Busy professionals tend to put off those tasks that don’t fall into the “urgent” column of their to-do list. But as we move into 2018, add “find a Utah investment advisor” to your priority list.

A personal wealth management professional will help you develop a plan for your financial future and keep you moving steadily toward your goals, both in the short and long term.

Resolve to Make an Investment Advisor Part of Your New Year

An Investment Advisor Will Ensure You Have a Plan

Without a plan, you can only guess day to day how you should be managing your investment portfolio.

An investment advisor can help you put your goals, aspirations, wishes and dreams into an achievable action plan. Having a plan you commit to in writing makes all the difference for making your goals a reality.

Investment advisors understand how hard you work every day to build wealth, and they want to ensure that you never have to do it twice. That’s where a written financial plan can change your life. You’ll have a step-by-step guide to help you make all those unspoken, unwritten dreams come true.

Your Investment Advisor Will Help You Move Toward Your Goals

If you’re like most financially savvy investors, you have a pretty good idea where you want to be in the short, medium and long-term. But you may not have determined specifically what it will take to make those goals a reality.

An investment advisor will help you connect those dots and lay out a roadmap to ensure you reach your goals, now and in the future.

Developing a plan is the first step on this journey, but it’s never a one-and-done proposition. Your investment advisor will help you keep your eyes on the prize, even if that means adapting your plan to changing market conditions or changes in your personal wealth.

Let Your Investment Advisor Help You Protect Your Future

As the new year begins, we naturally reflect on the outgoing year and resolve to make meaningful changes in our lives.

This year, resolve to take steps protect your future and that of your family. No one is better equipped to assist you in that endeavor than a Certified Financial Planner™ (CFP®).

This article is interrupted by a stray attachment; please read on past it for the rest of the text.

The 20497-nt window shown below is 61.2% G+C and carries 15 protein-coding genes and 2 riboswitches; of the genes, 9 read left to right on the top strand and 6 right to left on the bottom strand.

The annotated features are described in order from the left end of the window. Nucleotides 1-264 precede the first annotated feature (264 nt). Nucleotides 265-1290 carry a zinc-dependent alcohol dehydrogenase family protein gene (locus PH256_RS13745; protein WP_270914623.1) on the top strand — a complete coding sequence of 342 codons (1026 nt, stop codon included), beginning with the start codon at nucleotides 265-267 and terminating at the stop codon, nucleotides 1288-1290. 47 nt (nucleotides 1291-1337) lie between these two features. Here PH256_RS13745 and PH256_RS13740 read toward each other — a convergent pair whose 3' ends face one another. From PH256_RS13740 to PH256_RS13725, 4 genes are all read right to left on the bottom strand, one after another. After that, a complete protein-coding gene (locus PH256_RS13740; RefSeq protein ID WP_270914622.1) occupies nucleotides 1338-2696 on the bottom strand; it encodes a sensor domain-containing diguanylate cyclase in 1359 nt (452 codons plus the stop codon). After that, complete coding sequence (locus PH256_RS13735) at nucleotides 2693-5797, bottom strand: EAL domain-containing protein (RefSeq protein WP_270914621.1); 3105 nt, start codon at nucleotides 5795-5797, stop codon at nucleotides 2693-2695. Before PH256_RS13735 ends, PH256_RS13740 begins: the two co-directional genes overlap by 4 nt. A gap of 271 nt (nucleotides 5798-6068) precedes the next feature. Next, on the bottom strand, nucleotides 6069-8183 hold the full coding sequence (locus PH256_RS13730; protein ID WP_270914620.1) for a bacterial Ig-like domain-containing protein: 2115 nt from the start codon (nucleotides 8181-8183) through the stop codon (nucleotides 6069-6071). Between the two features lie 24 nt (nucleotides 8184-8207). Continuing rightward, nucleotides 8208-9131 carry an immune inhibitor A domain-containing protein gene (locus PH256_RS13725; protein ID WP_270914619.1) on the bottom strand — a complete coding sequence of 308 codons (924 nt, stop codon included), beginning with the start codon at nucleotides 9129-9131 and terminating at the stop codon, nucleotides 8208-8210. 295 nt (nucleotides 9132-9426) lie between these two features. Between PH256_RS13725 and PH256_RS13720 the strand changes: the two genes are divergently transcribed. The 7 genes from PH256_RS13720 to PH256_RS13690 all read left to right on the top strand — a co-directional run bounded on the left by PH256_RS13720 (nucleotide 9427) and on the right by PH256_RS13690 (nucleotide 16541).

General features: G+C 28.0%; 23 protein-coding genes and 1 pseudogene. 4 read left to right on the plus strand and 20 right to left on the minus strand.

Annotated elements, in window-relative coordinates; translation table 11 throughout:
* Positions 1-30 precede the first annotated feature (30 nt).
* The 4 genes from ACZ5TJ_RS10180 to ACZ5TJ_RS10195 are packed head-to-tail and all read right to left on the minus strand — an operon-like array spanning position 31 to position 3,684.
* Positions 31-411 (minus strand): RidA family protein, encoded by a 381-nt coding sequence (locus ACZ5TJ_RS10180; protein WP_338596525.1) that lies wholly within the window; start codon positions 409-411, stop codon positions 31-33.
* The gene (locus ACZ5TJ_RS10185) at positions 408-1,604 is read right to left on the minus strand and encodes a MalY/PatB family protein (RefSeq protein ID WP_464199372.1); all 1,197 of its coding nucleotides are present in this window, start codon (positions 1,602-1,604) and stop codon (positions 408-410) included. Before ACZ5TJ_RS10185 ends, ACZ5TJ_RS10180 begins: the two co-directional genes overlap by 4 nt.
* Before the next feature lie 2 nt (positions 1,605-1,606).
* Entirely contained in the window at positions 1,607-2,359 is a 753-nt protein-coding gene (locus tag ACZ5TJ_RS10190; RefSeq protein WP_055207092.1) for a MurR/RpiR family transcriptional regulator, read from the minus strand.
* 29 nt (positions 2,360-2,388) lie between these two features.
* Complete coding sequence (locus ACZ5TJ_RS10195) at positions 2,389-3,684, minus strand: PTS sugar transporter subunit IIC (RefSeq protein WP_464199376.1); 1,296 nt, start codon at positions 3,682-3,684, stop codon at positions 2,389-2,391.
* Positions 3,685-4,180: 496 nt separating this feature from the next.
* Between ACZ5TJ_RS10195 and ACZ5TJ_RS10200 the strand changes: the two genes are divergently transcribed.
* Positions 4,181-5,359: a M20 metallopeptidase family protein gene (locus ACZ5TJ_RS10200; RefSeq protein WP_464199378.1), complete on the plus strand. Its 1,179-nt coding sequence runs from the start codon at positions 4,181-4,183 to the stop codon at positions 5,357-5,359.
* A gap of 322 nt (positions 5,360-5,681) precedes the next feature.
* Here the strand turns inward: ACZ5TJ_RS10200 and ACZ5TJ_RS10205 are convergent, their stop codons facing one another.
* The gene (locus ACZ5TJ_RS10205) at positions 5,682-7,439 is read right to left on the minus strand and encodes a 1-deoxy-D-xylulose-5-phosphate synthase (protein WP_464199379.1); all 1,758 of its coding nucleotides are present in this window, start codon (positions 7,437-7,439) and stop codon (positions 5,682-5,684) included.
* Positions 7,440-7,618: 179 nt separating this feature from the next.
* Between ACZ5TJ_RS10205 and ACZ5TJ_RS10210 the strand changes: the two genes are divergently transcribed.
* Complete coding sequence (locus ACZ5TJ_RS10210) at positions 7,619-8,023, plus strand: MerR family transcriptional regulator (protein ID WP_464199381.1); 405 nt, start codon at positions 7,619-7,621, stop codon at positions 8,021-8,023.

Your CFP® will assist you in assessing your financial risk and guiding you through the steps necessary to explore potential downsides. Working with your investment advisor, you will identify and develop strategies designed to ensure your future financial well-being.

If you have a family who depends on you, you owe it to them — as well as to yourself — to get your financial affairs and investments in order this year. The first step may be the biggest, but once you have a plan in place, you’ll wonder why you didn’t talk to a CFP® before now.

This year, resolve to call on the Certified Financial Planners™ at Divergent Wealth Advisors to help you achieve your financial goals. We provide investment advising, tax planning, and other personal wealth management services to clients throughout Utah. Contact us today to learn more, or to schedule an appointment with one of our experienced investment advisors.

DISCLAIMER: It is important to note that this information is not meant to provide investment, tax, legal or accounting advice. This material is for informational purposes only, and is not intended to provide, and should not be relied on for, investment, tax, legal or accounting advice. You should always consult your own financial planning, tax, legal and accounting advisors before engaging in any transaction.

Financial Advisors: Commission-Based or Fee-Based?

Today, most financial advisors are compensated on a commission basis or a fee basis — or sometimes both.

Financial and wealth management advisors all get paid, in one way or another. But this topic remains a constant source of confusion for investors. Even savvy, long-time investors don’t always understand how this works.

One reason for this obfuscation is the reluctance of many financial professionals to be forthcoming about their fee structure.

Financial Advisors